The Luanshya team kicked off a vegetable gardening project with the Luanshya Forestry Commodities Association in October. These farmers just received their cabbage seedlings. The project is working towards an offtake contract for the production of cabbages, tomatoes and green beans grown by 42 producer groups. This improves the livelihoods of the farmers, further reducing pressure on the forest.
Percy, our farmer with many hats
A WeForest member since 2015 with an area of Assisted Natural Regeneration of 0.69 hectares, farmer Percy grows maize, soya beans, sweet potatoes and groundnuts. In 2017, he was chosen by the local community to become a bee mentor, and WeForest training meant that Percy excelled in his duty to manage hundreds of beehives. In 2019 he trained with WF to be a Community Forest Ranger, and in 2020, he was elected as Chair of the Luanshya Forestry Commodities Association. Percy is a respected member of his community, championing the needs of his fellow farmers and the forest in which they reside.
Fires have been grabbing international headlines in Brazil and Australia, and unfortunately Zambia wasn’t spared either. Robert S.’s farm might have been affected by forest fires, but thanks to properly maintaining the surroundings of his hive and the supporting trees, the farm wasn’t harmed, allowing a healthy bee colony to thrive!
A pioneering participant
Evan M. is one of the first farmers to take part in the programme here in Luanshya. He grows maize and has started to grow aloe vera, and the project will see him protect and nurture wild tree seedlings on his land. In exchange, he received 10 beehives from which he harvested 68kg of honey in June 2019. Evan M. has now joined the chicken training because he wants to diversify his farm and establish a neighbourhood chicken rearing group dedicated to egg production.
Restoring and protecting over 2,400hectares with hundreds of smallholder farms. This area is equivalent to almost 3,000 football pitches!
Supporting women to run their own nurseries where they can sell fruit trees to other farmers for a steady income
Training bee-mentors so support farmers develop alternative forest-friendly incomes
Planting 4,600 fruit trees
Thank you for your support!
Stories from the Field
Women-led tree nurseries are developed through a three-step process. On the first training day, women are trained in how to set up a small plant nursery. A month later, and after a visit to their farms by the extensionists has taken place, a second training on fruit tree grafting and budding takes place and, finally, the successful new farmers receive grafting equipment and tree stock as they complete their training.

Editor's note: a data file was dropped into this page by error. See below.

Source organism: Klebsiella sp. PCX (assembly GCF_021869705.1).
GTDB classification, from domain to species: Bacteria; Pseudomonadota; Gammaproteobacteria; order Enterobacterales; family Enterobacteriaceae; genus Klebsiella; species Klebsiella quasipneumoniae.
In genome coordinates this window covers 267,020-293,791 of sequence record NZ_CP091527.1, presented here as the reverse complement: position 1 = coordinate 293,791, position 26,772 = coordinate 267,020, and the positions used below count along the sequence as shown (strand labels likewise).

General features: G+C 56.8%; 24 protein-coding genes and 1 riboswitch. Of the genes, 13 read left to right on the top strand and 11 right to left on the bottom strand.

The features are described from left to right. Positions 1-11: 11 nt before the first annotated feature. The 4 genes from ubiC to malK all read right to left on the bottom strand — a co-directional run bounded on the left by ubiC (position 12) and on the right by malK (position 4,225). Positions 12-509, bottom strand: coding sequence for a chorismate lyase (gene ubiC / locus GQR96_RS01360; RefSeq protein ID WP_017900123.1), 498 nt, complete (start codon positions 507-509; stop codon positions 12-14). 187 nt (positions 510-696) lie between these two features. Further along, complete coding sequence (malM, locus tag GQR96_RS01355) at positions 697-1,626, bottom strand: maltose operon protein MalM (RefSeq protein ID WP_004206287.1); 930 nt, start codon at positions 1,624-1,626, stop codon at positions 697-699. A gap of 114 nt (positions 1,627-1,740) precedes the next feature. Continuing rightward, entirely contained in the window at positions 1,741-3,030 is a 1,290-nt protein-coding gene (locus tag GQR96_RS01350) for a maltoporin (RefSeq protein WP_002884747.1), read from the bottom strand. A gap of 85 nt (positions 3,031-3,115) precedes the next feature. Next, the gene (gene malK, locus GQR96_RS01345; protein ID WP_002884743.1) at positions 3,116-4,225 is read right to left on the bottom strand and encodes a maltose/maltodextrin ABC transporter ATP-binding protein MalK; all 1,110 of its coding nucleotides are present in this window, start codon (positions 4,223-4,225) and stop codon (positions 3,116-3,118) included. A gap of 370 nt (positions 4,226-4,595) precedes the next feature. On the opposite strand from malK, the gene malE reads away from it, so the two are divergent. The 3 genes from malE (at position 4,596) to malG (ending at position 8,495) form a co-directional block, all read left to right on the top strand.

Proud community members from the different zones of Luanshya successfully finalized a training by WeForest and the Forestry Department in Forest Law application. Certificates were handed out during this official ceremony, making them Community Forest Guards. With their knowledge and practical experience, they will support the protection of the Assisted Natural Regeneration plots in Luanshya.
Mary S. joined the Luanshya project in 2018, together with her husband Solomon, who is a beekeeper. A hardworking and determined farmer, Mary joined the nursery and plant propagation training. She realized it would be a good way of making a living and that is exactly what she is doing today. Thanks to the support of WeForest, she now has some 2,000 lemon, 5 avocado, 30 pawpaw, 35 granadilla and 30 mandarin seedlings for sale. To top it off, Mary was awarded WeForest's title of Best Performing Farmer!
A farmer to follow
Anne S. has been actively involved in the Luanshya project since March 2019 and recently attended a training on how to set up a nursery. When we visited her nursery afterward to see how she was doing, Anne's enthusiasm and dedication surprised us all. Within 2 months she had managed to not only set up her nursery, but approximately 1,000 seedlings had already germinated! We can't wait for Anne to attend the next training which will be on plant propagation.
“We all have a part to play”
Mbewe B. joined the WeForest training sessions in 2018 and developed a keen interest in fruit tree propagation as a way to diversify his income. That way he is able to pay for his child’s school fees. “We all have a part to play in protecting and growing our farm forests”, he told us. “And we can all make a real and tangible difference: anyone can come up with their own nursery regardless of gender and age. We can easily forget charcoal production.”
The Luanshya project runs all year. In January vegetation surveys are conducted to assess the region. In the same month fruit trees are planted, and again in August and September. In December pine and fruit trees are planted.
In the same month, the process of Assisted Natural Regeneration (ANR) starts with a restoration.
There’s a break in March – when farmer training takes place – and picks back up in April and May when ANR-mapping is done. Then it continues up until August as well as in October.
Training activities are an important aspect of this project and besides farmer training, women's nursery training is done in September and extensionist services or farmer education in October.
In the first year of beekeeping, there is nothing to harvest yet and starting from the second year honey harvesting is done in June, July, and November.
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